Sabetta J.R.,Yale University | Sabetta J.R.,Greenwich Hospital | Depetrillo P.,Wake forest University | Cipriani R.J.,Greenwich Hospital | And 3 more authors.
PLoS ONE | Year: 2010

Background: Declining serum concentrations of 25-hydroxyvitamin D seen in the fall and winter as distance increases from the equator may be a factor in the seasonal increased prevalence of influenza and other viral infections. This study was done to determine if serum 25-hydroxyvitamin D concentrations correlated with the incidence of acute viral respiratory tract infections. Methodology/Findings: In this prospective cohort study serial monthly concentrations of 25-hydroxyvitamin D were measured over the fall and winter 2009-2010 in 198 healthy adults, blinded to the nature of the substance being measured. The participants were evaluated for the development of any acute respiratory tract infections by investigators blinded to the 25-hydroxyvitamin D concentrations. The incidence of infection in participants with different concentrations of vitamin D was determined. One hundred ninety-five (98.5%) of the enrolled participants completed the study. Light skin pigmentation, lean body mass, and supplementation with vitamin D were found to correlate with higher concentrations of 25-hydroxyvitamin D. Concentrations of 38 ng/ml or more were associated with a significant (p<0.0001) two-fold reduction in the risk of developing acute respiratory tract infections and with a marked reduction in the percentages of days ill. Conclusions/Significance: Maintenance of a 25-hydroxyvitamin D serum concentration of 38 ng/ml or higher should significantly reduce the incidence of acute viral respiratory tract infections and the burden of illness caused thereby, at least during the fall and winter in temperate zones. The findings of the present study provide direction for and call for future interventional studies examining the efficacy of vitamin D supplementation in reducing the incidence and severity of specific viral infections, including influenza, in the general population and in subpopulations with lower 25-hydroxyvitamin D concentrations, such as pregnant women, dark skinned individuals, and the obese. © 2010 Sabetta et al.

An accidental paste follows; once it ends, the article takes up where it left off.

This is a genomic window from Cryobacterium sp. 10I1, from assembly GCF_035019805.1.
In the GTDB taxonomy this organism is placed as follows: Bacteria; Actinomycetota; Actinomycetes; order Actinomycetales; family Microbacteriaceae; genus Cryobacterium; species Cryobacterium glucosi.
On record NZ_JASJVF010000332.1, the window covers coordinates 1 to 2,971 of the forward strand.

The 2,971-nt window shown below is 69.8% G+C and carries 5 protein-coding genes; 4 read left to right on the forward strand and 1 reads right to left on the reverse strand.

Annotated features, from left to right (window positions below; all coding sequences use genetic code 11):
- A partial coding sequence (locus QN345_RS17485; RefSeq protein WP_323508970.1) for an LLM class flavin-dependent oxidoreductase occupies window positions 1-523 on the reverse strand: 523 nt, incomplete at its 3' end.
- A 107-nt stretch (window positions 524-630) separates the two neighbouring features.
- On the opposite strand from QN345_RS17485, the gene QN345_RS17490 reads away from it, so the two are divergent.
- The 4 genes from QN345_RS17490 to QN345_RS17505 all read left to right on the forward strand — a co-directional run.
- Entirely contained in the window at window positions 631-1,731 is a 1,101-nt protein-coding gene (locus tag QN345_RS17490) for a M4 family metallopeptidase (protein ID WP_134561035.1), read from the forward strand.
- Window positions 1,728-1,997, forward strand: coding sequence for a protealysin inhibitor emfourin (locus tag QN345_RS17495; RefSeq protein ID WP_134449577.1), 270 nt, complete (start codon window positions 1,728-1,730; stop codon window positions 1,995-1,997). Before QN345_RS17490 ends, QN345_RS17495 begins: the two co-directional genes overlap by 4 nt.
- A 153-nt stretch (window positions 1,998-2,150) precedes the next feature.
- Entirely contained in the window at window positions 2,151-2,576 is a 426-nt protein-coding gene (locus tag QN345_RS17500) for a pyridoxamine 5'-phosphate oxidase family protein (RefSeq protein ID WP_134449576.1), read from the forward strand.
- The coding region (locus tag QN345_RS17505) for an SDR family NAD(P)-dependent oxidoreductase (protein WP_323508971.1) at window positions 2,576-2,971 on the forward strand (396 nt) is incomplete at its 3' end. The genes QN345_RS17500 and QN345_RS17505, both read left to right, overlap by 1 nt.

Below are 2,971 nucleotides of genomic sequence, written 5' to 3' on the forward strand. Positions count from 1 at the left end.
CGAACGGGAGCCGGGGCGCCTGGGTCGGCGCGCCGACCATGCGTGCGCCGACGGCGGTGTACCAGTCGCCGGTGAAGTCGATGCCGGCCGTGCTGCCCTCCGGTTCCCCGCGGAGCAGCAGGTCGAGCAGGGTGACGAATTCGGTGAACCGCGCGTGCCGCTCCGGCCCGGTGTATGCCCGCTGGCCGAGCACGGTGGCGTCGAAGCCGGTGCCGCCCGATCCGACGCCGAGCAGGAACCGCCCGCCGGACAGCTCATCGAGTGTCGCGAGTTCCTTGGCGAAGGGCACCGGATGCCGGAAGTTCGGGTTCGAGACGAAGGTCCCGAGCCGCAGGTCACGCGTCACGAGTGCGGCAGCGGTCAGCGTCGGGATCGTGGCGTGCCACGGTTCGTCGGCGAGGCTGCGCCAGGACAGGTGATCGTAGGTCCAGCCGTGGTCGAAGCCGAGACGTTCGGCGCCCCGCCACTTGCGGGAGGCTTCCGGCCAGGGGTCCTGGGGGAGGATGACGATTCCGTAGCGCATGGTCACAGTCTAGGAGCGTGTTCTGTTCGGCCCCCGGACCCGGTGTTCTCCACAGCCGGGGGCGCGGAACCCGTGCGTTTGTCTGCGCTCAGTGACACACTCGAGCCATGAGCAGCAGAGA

Keall R.,University of Sydney | Clayton J.M.,Greenwich Hospital | Butow P.,University of Sydney
Journal of Clinical Nursing | Year: 2014